“I have so many favorite Bible verses. ‘I can do all things through Christ who gives me strength’ Philippians 4:13 is one of them and one that I held onto during my treatment. A sweet friend of mine made a cute scripture journal that I put Bible verses in after I was diagnosed. I filled it with scripture that encouraged me and read it regularly.
…I knew before my treatment, during and continue to believe now that God is in control. I knew that whatever I went through, He was with me and would get me through it. That didn't make it easier, but I had a peace knowing that I wasn't alone. My friends and family were supportive and I knew that they were praying for me also.”
Julie and her friends and family even decided to have a head shaving party to make the transition into a fun event.
“I didn't wear a wig when I lost my hair because a wig didn't seem right for me. I wore hats and scarves and had quite a collection. As I neared the end of treatment my hair was coming in a little, but not much. I finally realized that my hair was not coming back. I had a little bit of wispy hair that I referred to as baby monkey hair. I decided to look into wigs and found one that made me cry because it made me look normal and not like a cancer patient. I have been wearing wigs ever since. They look so natural and have even fooled hairdressers.”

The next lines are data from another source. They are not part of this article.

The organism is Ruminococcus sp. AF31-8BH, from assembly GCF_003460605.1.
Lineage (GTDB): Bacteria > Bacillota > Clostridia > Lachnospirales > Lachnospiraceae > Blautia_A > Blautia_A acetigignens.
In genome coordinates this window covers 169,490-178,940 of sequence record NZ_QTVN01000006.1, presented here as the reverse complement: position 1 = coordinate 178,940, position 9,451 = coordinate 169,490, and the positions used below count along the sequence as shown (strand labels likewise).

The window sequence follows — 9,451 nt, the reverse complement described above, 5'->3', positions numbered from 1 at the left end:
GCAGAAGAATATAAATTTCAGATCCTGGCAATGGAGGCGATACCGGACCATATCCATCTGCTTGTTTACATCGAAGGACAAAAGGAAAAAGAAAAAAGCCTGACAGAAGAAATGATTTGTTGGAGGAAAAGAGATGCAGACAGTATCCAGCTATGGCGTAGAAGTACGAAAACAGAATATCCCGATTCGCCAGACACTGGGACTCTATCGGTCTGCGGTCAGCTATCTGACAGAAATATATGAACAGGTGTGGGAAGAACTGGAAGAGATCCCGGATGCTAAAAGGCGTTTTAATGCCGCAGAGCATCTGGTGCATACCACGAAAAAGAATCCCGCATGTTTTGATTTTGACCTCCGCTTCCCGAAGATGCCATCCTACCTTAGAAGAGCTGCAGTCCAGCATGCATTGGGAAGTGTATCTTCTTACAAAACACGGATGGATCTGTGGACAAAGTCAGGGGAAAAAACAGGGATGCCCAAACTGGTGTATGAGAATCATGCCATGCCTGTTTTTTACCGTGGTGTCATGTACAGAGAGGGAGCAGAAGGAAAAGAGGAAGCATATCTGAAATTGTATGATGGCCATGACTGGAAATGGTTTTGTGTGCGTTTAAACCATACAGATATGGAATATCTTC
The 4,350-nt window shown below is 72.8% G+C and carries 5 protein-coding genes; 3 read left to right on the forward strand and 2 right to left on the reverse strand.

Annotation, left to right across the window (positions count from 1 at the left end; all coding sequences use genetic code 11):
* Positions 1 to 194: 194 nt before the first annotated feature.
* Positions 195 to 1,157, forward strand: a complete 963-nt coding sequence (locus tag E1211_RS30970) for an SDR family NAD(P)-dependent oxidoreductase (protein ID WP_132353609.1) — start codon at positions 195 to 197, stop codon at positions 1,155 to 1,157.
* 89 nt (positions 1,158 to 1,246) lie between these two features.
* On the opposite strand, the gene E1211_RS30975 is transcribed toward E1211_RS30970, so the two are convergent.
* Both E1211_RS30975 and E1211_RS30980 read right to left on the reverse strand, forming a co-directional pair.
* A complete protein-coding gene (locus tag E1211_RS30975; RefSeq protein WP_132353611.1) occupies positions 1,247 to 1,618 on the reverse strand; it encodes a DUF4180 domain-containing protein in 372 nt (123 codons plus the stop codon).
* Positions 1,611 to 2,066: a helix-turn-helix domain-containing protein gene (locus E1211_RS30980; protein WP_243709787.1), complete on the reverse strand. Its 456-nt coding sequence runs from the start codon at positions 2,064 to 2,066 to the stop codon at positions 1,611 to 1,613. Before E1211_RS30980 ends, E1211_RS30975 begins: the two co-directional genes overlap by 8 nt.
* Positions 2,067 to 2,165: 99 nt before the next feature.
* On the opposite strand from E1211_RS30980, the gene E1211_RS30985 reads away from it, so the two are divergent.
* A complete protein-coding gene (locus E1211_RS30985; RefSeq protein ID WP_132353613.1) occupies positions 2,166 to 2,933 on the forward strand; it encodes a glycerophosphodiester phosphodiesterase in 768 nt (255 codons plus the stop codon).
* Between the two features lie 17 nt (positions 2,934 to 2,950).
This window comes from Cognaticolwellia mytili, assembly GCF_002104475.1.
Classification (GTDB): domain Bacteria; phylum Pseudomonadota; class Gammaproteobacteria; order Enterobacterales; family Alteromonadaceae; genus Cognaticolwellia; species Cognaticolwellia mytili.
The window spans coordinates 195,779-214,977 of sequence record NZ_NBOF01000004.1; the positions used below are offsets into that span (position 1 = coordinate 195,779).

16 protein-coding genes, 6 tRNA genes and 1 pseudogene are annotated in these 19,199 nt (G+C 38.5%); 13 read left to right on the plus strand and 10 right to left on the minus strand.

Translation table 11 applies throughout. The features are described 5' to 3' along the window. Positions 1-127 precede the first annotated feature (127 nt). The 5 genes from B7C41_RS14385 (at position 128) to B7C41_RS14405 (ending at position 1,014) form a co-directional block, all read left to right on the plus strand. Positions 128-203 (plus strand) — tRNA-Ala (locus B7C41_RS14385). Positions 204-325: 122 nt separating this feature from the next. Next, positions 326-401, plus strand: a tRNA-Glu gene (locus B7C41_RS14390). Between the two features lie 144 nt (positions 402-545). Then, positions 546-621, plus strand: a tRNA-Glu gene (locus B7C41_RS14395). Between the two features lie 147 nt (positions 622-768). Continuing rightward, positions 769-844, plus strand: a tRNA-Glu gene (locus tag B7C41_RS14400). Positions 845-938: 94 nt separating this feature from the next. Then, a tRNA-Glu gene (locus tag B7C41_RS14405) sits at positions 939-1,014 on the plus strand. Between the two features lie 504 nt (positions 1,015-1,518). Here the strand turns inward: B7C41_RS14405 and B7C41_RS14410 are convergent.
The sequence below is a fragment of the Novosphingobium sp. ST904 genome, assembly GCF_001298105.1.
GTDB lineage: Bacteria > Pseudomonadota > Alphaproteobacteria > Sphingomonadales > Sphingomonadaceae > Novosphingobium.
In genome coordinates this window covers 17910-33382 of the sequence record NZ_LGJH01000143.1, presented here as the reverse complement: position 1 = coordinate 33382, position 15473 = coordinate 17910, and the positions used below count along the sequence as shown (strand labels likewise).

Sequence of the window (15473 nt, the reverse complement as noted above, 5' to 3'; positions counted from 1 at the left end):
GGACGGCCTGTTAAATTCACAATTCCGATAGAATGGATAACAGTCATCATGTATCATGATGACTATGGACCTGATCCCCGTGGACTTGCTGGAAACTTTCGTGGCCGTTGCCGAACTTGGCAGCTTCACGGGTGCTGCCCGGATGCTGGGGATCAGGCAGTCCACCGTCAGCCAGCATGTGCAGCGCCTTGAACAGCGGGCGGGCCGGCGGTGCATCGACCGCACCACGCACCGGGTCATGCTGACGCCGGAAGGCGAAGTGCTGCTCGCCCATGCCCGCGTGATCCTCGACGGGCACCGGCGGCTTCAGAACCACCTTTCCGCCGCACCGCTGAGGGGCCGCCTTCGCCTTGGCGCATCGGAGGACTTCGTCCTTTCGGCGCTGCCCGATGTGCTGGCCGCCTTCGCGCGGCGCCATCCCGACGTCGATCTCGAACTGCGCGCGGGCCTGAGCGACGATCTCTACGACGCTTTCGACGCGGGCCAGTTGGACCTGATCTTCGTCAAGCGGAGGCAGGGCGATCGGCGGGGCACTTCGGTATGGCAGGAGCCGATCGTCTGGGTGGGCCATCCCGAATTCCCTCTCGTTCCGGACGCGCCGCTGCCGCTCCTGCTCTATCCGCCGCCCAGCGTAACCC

She does wish that her hair had come back, but she is very thankful for her health. Since her hair didn’t grow back after chemo, she decided to give wigs a shot.
“When I was early in my treatment, I went to a Look Good Feel Better class and they had wigs. I tried one on, but it didn't feel right. I also tried one on that my mom had and remember laughing hysterically about how I looked. I decided to just wear hats and scarves and had quite a collection. They were fun accessories."
She kept a few of her hats and scarves, but donated the rest.
“One of my favorite hats is a pink camo knit cap that I sleep in at night when it's cold. My daughter, Brittany, wore it when she did the Komen 3 Day walk. Another favorite is a grey ball cap that has a heart and ‘brave heart’ written on it.